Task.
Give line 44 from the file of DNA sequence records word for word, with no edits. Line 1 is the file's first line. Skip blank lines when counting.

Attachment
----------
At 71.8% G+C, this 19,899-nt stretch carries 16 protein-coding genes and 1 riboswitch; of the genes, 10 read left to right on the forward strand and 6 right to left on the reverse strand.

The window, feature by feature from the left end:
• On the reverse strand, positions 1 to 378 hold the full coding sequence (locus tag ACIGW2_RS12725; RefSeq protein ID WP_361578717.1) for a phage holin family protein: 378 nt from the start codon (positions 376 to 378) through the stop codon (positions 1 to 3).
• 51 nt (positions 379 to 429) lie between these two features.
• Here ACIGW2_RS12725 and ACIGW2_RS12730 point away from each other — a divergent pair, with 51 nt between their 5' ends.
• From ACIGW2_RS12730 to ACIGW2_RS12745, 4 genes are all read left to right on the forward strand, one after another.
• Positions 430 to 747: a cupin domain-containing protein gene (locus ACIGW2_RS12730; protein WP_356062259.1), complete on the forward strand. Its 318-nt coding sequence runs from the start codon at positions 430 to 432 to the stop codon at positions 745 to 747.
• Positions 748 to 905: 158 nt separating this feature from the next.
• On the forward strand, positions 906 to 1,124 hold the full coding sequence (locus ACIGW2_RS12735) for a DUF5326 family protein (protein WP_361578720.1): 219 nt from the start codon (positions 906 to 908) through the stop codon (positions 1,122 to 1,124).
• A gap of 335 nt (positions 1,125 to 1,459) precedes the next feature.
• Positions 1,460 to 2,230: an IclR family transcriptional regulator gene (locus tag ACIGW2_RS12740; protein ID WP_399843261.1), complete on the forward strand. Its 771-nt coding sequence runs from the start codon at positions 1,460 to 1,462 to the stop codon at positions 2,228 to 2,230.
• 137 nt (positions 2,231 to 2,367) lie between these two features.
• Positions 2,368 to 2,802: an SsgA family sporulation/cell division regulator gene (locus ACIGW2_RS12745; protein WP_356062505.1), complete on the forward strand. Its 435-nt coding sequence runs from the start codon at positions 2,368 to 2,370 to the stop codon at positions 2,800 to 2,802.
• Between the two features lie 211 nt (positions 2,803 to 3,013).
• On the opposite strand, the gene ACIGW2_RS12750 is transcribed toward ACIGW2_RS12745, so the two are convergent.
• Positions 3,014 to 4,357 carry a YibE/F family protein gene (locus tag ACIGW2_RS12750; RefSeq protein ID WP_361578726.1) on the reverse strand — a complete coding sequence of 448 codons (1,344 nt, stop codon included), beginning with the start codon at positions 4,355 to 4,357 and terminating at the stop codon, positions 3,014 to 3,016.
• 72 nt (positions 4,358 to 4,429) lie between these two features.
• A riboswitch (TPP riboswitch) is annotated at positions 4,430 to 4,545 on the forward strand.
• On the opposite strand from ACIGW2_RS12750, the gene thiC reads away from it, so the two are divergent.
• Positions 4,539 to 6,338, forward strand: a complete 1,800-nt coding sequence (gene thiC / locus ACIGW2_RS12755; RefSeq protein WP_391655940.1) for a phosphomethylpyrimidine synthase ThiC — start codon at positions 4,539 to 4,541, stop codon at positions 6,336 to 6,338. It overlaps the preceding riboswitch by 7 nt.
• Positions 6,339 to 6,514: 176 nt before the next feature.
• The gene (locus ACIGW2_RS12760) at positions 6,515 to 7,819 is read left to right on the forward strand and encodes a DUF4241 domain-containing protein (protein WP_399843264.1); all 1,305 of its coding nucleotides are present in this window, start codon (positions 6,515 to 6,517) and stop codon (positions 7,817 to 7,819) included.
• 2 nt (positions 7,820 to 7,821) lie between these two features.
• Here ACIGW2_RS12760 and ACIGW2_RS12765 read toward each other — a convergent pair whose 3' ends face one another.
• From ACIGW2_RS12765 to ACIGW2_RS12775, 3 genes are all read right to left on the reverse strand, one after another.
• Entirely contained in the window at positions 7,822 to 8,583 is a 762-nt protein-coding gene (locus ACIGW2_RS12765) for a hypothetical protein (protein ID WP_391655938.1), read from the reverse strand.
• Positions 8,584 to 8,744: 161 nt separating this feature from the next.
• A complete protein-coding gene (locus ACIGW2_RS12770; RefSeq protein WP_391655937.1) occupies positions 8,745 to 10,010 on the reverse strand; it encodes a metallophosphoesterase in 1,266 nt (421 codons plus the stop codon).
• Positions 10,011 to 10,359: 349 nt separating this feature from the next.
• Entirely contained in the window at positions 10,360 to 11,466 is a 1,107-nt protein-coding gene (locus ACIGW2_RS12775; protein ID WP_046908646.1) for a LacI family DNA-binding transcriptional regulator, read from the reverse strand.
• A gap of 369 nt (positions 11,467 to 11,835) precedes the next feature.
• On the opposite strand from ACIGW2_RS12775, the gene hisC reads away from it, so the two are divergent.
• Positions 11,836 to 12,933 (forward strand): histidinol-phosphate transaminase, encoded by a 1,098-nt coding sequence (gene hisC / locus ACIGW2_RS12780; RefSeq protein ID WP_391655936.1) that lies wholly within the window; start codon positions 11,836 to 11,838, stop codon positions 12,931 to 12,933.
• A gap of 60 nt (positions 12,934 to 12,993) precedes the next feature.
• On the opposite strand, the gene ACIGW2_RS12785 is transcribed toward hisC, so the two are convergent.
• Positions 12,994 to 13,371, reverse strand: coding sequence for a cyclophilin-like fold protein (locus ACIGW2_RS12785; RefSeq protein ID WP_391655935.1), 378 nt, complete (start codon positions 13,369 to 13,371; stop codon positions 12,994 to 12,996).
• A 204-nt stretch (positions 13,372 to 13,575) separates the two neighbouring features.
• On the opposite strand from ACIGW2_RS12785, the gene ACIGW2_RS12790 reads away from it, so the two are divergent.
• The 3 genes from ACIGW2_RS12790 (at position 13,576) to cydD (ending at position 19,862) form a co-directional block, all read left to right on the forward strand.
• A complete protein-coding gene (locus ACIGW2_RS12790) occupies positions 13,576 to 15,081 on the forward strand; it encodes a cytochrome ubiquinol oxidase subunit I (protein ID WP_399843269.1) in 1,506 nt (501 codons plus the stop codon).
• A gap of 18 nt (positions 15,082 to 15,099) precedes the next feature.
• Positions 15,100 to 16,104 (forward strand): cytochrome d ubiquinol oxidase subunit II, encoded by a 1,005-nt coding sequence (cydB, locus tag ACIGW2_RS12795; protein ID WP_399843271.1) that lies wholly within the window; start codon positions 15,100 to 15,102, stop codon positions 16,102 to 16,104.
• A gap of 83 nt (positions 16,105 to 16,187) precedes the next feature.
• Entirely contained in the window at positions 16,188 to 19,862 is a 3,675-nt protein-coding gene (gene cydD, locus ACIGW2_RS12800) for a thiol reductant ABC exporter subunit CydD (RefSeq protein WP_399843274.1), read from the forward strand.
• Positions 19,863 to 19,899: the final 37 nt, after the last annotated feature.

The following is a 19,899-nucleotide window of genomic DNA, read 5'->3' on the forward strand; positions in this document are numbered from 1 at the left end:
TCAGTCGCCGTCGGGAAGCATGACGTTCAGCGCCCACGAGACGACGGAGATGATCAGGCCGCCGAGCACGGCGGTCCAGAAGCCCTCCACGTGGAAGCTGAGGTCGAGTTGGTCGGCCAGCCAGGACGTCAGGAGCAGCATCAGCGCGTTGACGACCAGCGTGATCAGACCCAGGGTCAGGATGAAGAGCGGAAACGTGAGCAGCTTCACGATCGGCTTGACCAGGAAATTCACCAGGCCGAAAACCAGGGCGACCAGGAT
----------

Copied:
• Entirely contained in the window at positions 16,188 to 19,862 is a 3,675-nt protein-coding gene (gene cydD, locus ACIGW2_RS12800) for a thiol reductant ABC exporter subunit CydD (RefSeq protein WP_399843274.1), read from the forward strand.